Making a socially distanced will
- AuthorRichard Stone
There has been a 70% rise in the number of people looking for help to write and update their wills, during the coronavirus pandemic, but the current social distancing measures have made this a challenging process. Not least because UK rules, dating back some 200 years, require the physical presence of two independent witnesses, when it comes to signing your will, to make it legal. So, how can that work, given the current restrictions?
Writing a will is the easier part of the process, and our expert legal teams have been able to take instructions for new and amended wills by phone, Skype, Zoom, email, Facetime – in fact, any method that suits our clients.
But when it comes to signing and witnessing, we’ve had to be far more creative – we’ve seen examples of signing on car bonnets, or over the fence with neighbours, or even two lawyers standing outside the back patio doors. Whatever it takes, we will always go the extra mile and do the right thing for our clients – but we know that these solutions are not ideal.
That’s why, now that we seem to be over the worst of the pandemic, we are making sure that we are ready and able to welcome our clients back to our offices safely, for those times when online contact won’t quite do.
We are busy implementing a phased return of staff to our offices, and looking forward to welcoming our clients (strictly by appointment only). We want to reassure all our visitors that we have put measures in place to ensure the health and safety of both our clients and our staff by adapting our meeting rooms so that will signings can be conducted safely and with minimal contact. When you arrive, you will be shown straight through to see your lawyer in one of our meeting rooms, which are now equipped with Perspex screens and hand sanitisers, and are cleaned before and after every meeting. Once your meeting is over, our receptionist will show you out again.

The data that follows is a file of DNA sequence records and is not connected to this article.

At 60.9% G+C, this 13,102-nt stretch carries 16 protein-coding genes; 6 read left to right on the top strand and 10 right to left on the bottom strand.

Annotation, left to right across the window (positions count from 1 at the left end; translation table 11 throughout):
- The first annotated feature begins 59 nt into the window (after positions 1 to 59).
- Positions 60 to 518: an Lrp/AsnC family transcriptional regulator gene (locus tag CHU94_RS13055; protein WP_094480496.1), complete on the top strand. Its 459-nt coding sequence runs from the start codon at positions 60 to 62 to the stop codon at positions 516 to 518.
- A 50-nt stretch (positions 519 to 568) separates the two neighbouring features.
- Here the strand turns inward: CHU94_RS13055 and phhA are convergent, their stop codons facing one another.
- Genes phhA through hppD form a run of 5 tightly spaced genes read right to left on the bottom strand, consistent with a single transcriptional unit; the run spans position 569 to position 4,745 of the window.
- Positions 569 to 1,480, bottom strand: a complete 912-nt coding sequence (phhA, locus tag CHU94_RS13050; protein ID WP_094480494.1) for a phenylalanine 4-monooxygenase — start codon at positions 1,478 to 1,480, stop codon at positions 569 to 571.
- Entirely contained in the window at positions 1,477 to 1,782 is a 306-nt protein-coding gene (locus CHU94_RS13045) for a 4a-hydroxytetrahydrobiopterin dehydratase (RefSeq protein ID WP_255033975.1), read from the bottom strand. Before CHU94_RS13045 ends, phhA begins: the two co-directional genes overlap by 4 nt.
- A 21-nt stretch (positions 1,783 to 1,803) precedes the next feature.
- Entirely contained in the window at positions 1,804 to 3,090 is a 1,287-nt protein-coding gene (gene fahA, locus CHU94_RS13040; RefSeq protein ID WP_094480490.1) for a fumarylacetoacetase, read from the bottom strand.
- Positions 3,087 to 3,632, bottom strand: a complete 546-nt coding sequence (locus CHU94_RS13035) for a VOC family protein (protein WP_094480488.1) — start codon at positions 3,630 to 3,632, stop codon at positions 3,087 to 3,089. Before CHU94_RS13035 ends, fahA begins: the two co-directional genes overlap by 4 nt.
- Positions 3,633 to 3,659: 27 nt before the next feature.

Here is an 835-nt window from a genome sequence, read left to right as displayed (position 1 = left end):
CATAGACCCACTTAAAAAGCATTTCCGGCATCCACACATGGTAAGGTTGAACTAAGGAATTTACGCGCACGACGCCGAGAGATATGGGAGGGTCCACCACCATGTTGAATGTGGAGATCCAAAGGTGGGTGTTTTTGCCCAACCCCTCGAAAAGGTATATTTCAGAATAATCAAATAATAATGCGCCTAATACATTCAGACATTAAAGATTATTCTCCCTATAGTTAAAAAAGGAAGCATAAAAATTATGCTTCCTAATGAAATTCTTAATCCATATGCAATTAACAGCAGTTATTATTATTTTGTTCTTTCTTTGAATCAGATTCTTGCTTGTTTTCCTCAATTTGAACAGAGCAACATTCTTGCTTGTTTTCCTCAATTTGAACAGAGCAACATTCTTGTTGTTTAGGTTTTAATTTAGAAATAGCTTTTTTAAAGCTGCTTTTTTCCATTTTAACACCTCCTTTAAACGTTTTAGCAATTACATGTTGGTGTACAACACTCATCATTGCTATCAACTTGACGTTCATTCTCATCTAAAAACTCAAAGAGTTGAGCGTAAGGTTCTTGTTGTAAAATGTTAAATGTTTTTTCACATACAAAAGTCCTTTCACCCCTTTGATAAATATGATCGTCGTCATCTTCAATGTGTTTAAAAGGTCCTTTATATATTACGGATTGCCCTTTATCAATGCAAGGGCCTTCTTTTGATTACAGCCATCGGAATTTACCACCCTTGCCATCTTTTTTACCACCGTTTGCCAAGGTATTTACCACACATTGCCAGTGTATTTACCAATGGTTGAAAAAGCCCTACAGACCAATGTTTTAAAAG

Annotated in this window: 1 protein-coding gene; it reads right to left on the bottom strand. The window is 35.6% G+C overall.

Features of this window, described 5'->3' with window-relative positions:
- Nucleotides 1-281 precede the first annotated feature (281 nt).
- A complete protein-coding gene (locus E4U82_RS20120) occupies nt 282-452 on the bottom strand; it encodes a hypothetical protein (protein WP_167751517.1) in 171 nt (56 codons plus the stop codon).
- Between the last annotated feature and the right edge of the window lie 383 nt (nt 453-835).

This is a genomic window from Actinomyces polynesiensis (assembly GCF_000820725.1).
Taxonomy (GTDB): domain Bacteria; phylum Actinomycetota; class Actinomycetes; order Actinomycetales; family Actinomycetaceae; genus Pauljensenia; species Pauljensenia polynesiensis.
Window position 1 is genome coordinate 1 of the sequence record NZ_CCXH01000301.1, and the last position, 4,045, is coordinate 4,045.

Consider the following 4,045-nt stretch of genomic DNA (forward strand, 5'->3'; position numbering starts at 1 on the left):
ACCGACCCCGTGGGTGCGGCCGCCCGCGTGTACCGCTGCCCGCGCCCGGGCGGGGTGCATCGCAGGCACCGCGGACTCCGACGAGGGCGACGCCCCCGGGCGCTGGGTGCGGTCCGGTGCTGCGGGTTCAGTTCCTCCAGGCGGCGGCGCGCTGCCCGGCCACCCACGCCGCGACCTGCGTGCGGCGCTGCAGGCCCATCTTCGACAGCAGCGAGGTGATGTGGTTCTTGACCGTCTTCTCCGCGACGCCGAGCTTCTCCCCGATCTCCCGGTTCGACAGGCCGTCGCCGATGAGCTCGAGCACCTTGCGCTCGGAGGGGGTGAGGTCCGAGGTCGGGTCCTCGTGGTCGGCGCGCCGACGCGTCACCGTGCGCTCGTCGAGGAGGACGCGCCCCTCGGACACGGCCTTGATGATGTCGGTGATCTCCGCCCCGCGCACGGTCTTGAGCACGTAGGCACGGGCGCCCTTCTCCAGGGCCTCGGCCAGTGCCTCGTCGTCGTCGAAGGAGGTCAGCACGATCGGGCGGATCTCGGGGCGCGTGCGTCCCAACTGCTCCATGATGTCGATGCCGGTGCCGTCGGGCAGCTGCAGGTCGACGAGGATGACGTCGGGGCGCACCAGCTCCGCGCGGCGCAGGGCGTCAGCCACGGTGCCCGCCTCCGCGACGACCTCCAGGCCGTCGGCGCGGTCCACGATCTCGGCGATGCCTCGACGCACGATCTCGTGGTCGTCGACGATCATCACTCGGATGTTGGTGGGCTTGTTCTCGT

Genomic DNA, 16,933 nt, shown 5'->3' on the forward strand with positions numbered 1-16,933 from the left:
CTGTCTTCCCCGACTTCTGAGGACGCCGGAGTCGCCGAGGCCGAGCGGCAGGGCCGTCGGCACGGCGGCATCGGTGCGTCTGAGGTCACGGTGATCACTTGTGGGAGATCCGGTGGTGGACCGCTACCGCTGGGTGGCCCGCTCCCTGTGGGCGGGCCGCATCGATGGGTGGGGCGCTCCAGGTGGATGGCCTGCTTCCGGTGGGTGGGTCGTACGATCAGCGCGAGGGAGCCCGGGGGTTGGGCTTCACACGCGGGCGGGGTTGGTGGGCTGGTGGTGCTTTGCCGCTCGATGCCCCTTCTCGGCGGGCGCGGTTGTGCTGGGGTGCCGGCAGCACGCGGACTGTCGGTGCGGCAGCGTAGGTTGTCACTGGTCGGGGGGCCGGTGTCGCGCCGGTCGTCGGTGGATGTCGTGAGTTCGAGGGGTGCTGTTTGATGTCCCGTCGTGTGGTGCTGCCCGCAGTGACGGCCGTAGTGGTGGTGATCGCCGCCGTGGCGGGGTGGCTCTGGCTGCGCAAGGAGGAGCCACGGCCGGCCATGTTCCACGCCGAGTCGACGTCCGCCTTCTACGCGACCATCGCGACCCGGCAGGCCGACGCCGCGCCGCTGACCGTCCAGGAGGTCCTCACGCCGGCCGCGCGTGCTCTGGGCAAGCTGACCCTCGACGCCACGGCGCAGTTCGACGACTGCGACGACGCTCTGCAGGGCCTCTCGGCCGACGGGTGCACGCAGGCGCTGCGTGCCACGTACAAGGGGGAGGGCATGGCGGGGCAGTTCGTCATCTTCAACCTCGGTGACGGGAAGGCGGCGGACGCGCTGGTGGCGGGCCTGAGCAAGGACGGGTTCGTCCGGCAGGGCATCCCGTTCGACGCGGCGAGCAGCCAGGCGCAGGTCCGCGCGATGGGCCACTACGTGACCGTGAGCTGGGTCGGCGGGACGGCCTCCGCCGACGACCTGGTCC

So, if you’ve been putting off making or changing your will for “tomorrow, or another day”, and half of UK adults have done just that, perhaps now is the time to give us a call.
As well as writing a will, it’s also good planning to create Lasting Powers of Attorney (LPAs). These ensure that people you choose can make decisions on your behalf, if you’re unable to do so – not only if you become mentally incapacitated, but also if you are unable to get out and about to attend to your own financial affairs. With no LPA in place, then an application to the Court of Protection could be necessary, which is far more costly and takes many months for somebody to be appointed to manage your affairs.
Contact our expert team by emailing Richard Stone or call us now on 0800 118 1500 to find out how we can help you today.